While the lack of proper long-term testing of the new vaccines is a genuine concern, this has nothing to do with the Jewish people. Further, it is ironic that Israel has become the country with the most ambitious plan for mass vaccinations using these new, largely untested vaccines.

In the face of this wave of corona-related scapegoating of Jews, some of the prominent monitors of antisemitism, such as the ADL, have concentrated on Right-wing and ultra-nationalist culprits, such as ‘white supremacists’, Q-Anon conspiracy theorists, and the Nation of Islam. But one study concluded the recent spate of corona-related antisemitic outbursts can be attributed to a small but very active network of a few dozen far-Right extremists.

Further, when we look at some of the other widespread expressions of antisemitism over recent months, it is clear the extreme Left and extreme Right each have their own share of militantly anti-Jewish elements.

For instance, both far-Left and far-Right agitators carried out vandalism, arson and other violent attacks on several synagogues across America in the wake of last summer’s spate of George Floyd protests.

Radical leftists, especially students on American university campuses, also remained very active in pushing the antisemitic BDS campaign, which continues to gain traction in Europe as well. For example, three German MPs, a leading German diplomat, the socialist youth organization, and several German cultural NGOs were all singled out by the Simon Wiesenthal Center in 2020 for promoting the Boycott-Divest-Sanction agenda against the Jewish state.

One important angle to note in all of this is the paucity of Christians openly involved in these antisemitic outrages. Christians may have been among the main spreaders of antisemitic tropes against Jews in the past, but ever since the Auschwitz death camp was liberated exactly 76 years ago this week, Christian attitudes towards the Jewish people have undergone a sea change.

Evangelical Christians in particular – today the fastest growing stream of Christianity at some 700 million adherents worldwide – are some of the most ardent, vocal supporters and admirers of the Jewish people and the nation of Israel. We are defending Jews from these canards, not spreading them. The atrocities of the Nazi Holocaust were a wake-up call to the Christian world, and it has essentially ‘vaccinated’ several generations of Christians now from being susceptible to the new strains of the same old repackaged antisemitic lies and slanders.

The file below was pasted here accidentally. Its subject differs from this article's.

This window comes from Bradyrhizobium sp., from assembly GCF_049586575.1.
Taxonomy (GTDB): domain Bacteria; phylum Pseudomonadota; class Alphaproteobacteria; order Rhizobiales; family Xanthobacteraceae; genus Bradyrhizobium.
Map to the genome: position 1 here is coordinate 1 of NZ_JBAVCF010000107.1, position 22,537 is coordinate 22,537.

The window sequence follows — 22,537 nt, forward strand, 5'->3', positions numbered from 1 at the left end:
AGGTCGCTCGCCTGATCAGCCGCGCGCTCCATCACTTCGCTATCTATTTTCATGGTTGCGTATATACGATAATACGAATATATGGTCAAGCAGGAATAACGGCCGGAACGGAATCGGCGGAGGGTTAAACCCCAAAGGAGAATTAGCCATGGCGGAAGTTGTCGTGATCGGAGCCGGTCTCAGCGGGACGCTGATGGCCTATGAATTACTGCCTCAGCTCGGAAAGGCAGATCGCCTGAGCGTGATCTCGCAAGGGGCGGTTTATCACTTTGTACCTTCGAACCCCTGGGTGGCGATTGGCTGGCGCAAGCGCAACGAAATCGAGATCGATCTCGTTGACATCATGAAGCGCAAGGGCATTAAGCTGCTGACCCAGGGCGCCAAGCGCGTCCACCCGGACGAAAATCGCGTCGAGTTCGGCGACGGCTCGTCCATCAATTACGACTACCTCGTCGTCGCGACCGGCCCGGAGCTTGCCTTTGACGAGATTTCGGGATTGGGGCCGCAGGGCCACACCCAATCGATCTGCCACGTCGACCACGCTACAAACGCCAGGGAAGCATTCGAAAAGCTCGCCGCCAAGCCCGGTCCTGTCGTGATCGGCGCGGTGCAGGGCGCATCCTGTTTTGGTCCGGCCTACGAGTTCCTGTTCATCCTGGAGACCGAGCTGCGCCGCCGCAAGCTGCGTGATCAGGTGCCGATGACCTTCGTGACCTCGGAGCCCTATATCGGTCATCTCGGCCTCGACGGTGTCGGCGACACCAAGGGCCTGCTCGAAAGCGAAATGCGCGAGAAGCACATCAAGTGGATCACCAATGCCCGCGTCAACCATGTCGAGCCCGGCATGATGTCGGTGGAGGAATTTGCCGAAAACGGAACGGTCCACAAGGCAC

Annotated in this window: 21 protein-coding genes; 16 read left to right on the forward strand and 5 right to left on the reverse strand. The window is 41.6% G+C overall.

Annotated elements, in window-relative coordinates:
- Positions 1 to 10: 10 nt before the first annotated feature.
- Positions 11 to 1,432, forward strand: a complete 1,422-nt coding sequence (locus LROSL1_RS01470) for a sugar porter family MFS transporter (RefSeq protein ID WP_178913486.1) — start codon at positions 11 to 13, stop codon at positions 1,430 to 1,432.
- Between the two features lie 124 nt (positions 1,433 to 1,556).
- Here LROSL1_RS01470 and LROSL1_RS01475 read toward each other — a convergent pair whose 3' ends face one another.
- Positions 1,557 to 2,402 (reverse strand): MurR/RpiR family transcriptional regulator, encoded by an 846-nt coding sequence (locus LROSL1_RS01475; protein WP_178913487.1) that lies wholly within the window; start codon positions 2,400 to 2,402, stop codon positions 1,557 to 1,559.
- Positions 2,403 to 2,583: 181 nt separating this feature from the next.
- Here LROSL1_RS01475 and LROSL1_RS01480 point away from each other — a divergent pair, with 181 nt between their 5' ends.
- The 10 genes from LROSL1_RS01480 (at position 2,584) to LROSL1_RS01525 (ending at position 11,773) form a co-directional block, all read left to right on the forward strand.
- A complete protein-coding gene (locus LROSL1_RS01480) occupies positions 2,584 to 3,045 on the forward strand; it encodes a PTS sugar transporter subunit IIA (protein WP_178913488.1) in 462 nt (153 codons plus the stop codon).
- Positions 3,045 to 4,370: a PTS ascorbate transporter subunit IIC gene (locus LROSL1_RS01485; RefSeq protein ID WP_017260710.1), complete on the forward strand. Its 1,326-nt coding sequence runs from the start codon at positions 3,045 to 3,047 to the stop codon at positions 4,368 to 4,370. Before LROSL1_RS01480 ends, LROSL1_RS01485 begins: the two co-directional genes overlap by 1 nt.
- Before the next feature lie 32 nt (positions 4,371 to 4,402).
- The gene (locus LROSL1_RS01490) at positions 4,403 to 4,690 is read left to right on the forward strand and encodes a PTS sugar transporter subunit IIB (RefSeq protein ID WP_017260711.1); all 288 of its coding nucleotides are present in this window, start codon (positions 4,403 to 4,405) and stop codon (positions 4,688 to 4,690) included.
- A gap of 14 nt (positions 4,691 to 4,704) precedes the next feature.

But the need to inoculate others – including future Christian generations – from the virus of antisemitism demands that we continue to undertake serious efforts at Holocaust remembrance and education. That is why the International Christian Embassy Jerusalem holds our annual Envision conference for pastors and ministry leaders to coincide with the January 27th anniversary of the liberation of Auschwitz. It took place this year online, due to corona, but we now have hundreds more Christian leaders from dozens of countries who just took part in this week’s events and are fully equipped to vaccinate others against baseless Jew-hatred.

So amid all the bad news about corona-related antisemitism, there is good news about the Jewish people’s steadfast friends in the Christian world.

David Parsons is Vice President & Senior Spokesman for the International Christian Embassy Jerusalem;


PS: To learn more about the ICEJ’s work with Yad Vashem, please check out our page on Christian Friends of Yad Vashem at:

PS II: Our friends at the Jerusalem Center for Public Affairs recently produced a new video on the subject of corona-related antisemitism, entitled: Conspiracies, Jews, and the Jewish State. Watch it here: